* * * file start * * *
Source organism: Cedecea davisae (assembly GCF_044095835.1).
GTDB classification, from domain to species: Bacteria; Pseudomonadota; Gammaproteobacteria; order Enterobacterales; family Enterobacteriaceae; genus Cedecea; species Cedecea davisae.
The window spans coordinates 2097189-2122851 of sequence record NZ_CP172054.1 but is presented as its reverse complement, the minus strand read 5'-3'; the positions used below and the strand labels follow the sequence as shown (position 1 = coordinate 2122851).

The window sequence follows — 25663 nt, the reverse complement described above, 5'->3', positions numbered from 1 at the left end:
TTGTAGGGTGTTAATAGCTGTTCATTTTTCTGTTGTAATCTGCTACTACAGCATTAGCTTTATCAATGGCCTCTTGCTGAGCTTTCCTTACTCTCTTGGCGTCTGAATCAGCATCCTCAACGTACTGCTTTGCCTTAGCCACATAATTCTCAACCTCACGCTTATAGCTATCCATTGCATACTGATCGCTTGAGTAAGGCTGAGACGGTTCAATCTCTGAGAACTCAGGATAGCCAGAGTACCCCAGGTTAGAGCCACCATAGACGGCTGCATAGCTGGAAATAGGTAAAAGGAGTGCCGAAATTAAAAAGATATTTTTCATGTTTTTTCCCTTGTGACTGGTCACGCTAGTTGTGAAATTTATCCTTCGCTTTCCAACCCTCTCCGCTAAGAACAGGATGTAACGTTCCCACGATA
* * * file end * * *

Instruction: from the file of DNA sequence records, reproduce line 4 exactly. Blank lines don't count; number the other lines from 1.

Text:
The window sequence follows — 25663 nt, the reverse complement described above, 5'->3', positions numbered from 1 at the left end: